Ayron Jones and the Way played Volume last spring, and the Seattle blues-rock crew has officially achieved "next big thing" status in their hometown. That typically means good things ahead. Read our interview with Jones and check out the show Saturday at The Big Dipper. Cover is $10.

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No, the graffiti on the Spokane GOP headquarters is not a hate crime

Posted By and on Fri, Feb 3, 2017 at 10:00 AM

  • Courtesy of the Spokane GOP

The graffiti scrawled across the front windows of the Spokane County GOP office is not being investigated as a hate crime, despite original reports.

"It doesn't meet the requirements of a hate crime," says Spokane Police Capt. Brad Arleth, who is in charge of the police investigations division. "I think right now with everything going on across the country, there's a little bit of confusion. People start throwing around the term 'hate crime' for things that are politically motivated or motivated by a difference of opinion, but that doesn't fall under the hate crime statute."

The crime is being investigated, though, as malicious mischief — a misdemeanor.

Stephanie Cates, the Spokane County GOP chairwoman, posted about the graffiti on the Spokane GOP website Sunday, Jan. 29. "Refugees welcome" and "Nazi Scum" was written across the office's windows.

She announced that she filed a report with the Spokane police, and questioned whether vandalism motivated by political affiliation should be considered a hate crime.

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Crazy in love, solving homelessness, diverse art and morning headlines

Posted By on Fri, Feb 3, 2017 at 9:43 AM

click image See art inspired by Salish folktales (above), interactive video installations and more at "Saturate," a visual arts tour this weekend focused on artists from ethnic or cultural minorities. - ART BY RIC GENDRON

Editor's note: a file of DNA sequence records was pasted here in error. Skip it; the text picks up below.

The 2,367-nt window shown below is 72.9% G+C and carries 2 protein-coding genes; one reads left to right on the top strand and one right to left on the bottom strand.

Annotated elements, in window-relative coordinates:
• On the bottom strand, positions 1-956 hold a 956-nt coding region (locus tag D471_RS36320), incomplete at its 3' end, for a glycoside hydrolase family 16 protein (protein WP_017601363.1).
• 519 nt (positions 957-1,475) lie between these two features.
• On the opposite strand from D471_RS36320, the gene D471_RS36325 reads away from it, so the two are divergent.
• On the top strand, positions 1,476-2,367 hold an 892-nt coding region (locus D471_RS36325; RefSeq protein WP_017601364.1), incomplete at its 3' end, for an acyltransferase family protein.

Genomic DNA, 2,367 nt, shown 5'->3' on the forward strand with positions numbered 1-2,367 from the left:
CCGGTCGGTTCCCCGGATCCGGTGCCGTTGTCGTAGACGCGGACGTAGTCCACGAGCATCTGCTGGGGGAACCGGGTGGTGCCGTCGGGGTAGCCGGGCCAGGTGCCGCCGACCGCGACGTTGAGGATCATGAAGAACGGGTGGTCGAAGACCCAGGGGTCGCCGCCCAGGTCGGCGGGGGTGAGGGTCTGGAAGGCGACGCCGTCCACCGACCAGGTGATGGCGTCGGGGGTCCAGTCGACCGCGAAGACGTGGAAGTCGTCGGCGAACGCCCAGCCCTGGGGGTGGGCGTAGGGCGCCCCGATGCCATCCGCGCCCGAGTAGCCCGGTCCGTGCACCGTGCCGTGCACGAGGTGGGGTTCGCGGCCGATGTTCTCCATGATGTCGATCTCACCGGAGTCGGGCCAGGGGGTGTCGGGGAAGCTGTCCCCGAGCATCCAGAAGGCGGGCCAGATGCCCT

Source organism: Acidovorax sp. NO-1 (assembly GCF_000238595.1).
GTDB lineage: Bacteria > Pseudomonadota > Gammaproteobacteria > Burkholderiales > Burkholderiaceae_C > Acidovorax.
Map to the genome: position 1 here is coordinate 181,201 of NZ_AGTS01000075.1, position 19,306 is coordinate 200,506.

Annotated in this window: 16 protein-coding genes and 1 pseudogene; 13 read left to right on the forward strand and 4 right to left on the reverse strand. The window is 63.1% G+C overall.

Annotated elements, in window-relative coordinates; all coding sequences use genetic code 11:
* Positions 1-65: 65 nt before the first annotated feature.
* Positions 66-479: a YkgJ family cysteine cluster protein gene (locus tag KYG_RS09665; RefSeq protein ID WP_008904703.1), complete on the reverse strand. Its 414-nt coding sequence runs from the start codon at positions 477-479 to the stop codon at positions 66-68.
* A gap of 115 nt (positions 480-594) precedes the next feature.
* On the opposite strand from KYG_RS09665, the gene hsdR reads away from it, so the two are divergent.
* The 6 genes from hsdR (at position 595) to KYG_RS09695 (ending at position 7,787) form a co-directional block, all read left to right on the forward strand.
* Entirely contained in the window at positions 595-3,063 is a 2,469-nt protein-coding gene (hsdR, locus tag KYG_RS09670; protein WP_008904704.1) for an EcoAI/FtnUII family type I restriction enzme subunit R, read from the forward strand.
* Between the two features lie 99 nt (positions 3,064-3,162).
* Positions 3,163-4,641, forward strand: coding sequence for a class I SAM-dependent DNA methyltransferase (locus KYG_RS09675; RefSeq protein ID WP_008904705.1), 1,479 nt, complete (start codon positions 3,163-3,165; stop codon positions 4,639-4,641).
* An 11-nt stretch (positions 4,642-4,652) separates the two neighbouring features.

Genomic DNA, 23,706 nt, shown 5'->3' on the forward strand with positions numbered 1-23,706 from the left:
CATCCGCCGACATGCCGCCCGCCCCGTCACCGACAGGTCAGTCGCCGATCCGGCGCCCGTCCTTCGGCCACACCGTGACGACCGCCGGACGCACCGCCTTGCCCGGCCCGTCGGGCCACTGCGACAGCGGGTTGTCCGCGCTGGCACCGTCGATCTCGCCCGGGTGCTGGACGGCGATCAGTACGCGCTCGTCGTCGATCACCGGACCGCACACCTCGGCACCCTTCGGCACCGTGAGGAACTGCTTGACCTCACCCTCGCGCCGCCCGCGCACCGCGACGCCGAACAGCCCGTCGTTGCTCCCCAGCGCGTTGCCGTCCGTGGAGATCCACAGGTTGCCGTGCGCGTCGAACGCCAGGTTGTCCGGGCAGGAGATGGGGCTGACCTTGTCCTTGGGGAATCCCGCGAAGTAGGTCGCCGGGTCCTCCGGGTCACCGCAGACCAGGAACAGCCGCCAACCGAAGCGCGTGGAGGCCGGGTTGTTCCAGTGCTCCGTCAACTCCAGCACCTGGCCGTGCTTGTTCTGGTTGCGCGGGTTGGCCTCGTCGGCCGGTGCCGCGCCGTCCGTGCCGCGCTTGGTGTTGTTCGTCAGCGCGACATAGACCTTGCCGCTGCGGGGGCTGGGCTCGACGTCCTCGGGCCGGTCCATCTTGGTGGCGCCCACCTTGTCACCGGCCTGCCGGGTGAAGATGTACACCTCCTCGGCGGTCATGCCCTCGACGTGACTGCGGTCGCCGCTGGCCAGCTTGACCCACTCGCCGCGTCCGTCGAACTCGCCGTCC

• Art by Ric Gendron
  • See art inspired by Salish folktales (above), interactive video installations and more at "Saturate," a visual arts tour this weekend focused on artists from ethnic or cultural minorities.


The city of Spokane may be on the cusp of solving homelessness — and for those who are still homeless, the solution can't come fast enough.

CULTURE: Visual arts tour "Saturate" highlights cultural and ethnic diversity in Spokane and artists of color at the event from Spokane Arts, in place of First Friday for February.

SNOWLANDER: The Engerbretson duo, father Jeff and daughter Amie, have built successful careers based on their mutual love of skiing.


This is ourselves... under pressure
The No. 1 Zags survived the challenge from BYU on Thursday night, winning the tense match 85-75, though not for lack of nail-biting in the final stretch. (Spokesman-Review)

What doesn't kill you makes you stronger
The Atlanta Falcons will face off against the New England Patriots this Sunday at 3:30 pm in Houston. Halftime performer Lady Gaga says she'll put on a performance people will "never forget" — hopefully not in the Janet-Jackson-wardrobe-malfunction way from 2004's Houston Super Bowl. (USA Today)

Alternative idea: Relive the Seahawks' 2014 Super Bowl win with an ice-cold No-"LI". (YouTube)

Queen Bey expands her hive (and breaks the Internet)
Beyoncé, 20-time Grammy winner and she of 1,000 nicknames, announced Wednesday on Instagram that she's having twins, earning her the world record for most-liked Instagram post. It was a social media dream: A post by Beyoncé, with good news in this new age of despair, and on the first day of Black History Month. Her release of a pregnancy photo album yesterday was just a victory lap. (Instagram, Huffington Post)